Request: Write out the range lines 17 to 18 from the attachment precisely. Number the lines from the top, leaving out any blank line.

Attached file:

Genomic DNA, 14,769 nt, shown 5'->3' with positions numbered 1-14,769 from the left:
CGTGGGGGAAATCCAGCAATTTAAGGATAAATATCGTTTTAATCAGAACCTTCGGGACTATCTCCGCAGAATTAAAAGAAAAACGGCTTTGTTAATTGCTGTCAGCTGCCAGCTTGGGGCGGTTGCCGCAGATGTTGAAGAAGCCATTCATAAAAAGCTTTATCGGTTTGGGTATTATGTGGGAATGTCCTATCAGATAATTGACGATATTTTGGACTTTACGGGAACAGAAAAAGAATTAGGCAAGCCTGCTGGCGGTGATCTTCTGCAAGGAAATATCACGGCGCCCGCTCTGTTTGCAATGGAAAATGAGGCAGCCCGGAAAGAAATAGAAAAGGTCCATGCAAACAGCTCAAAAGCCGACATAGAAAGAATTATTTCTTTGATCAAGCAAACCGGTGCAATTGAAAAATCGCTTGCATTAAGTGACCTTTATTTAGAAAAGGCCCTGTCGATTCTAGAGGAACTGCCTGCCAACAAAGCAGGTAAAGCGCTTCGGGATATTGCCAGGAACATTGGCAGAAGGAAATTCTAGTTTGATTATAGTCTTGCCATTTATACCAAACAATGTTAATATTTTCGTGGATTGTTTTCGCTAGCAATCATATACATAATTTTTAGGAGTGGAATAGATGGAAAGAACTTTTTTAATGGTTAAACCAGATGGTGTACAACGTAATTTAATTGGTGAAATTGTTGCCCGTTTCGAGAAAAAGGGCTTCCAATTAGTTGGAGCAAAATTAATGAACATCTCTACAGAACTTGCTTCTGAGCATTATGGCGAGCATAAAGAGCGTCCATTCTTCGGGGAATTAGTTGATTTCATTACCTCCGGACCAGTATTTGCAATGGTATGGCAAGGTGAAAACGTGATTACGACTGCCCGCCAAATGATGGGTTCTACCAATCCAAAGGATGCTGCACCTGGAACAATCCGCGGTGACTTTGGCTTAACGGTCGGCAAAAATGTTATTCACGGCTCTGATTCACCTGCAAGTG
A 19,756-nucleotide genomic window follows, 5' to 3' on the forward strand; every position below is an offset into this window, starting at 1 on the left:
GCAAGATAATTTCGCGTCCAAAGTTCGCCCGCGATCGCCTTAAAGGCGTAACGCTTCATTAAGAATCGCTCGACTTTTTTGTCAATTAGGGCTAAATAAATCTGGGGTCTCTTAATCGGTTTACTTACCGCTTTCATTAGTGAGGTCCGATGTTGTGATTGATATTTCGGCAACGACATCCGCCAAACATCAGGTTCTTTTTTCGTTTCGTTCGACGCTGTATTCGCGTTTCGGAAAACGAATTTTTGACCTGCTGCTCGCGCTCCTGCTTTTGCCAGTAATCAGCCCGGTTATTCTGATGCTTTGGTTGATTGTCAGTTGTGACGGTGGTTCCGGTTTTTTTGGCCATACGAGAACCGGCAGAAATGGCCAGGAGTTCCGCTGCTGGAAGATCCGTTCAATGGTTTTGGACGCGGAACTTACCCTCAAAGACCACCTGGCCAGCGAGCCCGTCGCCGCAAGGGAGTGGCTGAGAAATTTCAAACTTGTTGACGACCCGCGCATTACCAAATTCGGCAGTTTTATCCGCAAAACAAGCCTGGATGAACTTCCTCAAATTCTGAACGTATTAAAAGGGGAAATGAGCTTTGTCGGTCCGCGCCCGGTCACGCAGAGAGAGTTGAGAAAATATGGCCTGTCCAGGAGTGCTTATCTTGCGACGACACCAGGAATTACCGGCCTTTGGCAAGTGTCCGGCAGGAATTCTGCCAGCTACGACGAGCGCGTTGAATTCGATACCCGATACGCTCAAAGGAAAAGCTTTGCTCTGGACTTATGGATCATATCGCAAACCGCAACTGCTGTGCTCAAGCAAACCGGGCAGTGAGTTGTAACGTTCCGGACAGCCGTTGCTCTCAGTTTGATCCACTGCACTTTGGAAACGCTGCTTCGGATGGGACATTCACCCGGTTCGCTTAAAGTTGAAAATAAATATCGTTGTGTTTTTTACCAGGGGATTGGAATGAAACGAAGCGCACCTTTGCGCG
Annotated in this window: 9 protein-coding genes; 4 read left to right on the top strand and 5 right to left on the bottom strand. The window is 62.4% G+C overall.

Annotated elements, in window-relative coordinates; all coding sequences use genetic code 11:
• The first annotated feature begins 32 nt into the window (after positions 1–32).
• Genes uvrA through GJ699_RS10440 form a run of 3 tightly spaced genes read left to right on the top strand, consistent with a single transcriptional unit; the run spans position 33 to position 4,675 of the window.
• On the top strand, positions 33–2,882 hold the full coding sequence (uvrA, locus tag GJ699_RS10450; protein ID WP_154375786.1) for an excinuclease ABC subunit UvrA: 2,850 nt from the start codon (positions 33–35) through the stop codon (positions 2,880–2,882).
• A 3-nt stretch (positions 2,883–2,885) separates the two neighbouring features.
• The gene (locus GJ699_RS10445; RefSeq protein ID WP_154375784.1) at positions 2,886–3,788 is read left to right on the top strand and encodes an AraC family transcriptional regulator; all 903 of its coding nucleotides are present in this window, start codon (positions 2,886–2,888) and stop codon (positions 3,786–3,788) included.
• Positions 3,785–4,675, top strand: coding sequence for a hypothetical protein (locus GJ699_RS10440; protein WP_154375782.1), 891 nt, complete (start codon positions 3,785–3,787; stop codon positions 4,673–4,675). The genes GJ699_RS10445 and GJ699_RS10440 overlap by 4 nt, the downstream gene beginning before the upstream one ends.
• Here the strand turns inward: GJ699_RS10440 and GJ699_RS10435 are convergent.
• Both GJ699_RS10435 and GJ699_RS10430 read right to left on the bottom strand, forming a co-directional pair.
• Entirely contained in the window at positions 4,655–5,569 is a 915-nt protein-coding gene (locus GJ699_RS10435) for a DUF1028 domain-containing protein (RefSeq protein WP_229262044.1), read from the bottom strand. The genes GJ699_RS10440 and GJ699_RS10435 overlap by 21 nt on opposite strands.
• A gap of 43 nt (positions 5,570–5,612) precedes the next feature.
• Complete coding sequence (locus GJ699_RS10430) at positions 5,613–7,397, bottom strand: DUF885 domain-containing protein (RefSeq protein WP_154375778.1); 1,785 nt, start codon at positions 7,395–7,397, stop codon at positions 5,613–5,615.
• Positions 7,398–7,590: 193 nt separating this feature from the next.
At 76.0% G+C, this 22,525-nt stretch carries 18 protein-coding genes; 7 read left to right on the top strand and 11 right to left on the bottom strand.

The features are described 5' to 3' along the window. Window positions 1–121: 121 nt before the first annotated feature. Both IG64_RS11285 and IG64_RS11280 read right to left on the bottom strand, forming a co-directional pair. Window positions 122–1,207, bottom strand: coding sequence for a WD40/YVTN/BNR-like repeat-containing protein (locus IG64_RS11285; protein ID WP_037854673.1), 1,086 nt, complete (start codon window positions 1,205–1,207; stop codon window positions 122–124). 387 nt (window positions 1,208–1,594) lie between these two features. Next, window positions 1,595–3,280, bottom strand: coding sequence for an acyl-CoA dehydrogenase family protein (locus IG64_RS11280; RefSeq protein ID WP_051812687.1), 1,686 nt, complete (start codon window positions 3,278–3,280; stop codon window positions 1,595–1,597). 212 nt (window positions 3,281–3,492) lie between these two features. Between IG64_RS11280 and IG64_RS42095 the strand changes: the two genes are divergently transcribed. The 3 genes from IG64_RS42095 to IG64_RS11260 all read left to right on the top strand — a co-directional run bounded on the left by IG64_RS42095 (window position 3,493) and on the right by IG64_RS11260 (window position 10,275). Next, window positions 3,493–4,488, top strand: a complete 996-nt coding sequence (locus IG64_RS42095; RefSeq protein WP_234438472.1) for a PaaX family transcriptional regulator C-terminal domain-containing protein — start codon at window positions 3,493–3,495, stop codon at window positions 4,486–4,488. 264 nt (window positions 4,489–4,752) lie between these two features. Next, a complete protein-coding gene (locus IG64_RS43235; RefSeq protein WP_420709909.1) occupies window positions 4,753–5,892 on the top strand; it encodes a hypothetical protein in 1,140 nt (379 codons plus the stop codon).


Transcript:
• Complete coding sequence (locus GJ699_RS10430) at positions 5,613–7,397, bottom strand: DUF885 domain-containing protein (RefSeq protein WP_154375778.1); 1,785 nt, start codon at positions 7,395–7,397, stop codon at positions 5,613–5,615.
• Positions 7,398–7,590: 193 nt separating this feature from the next.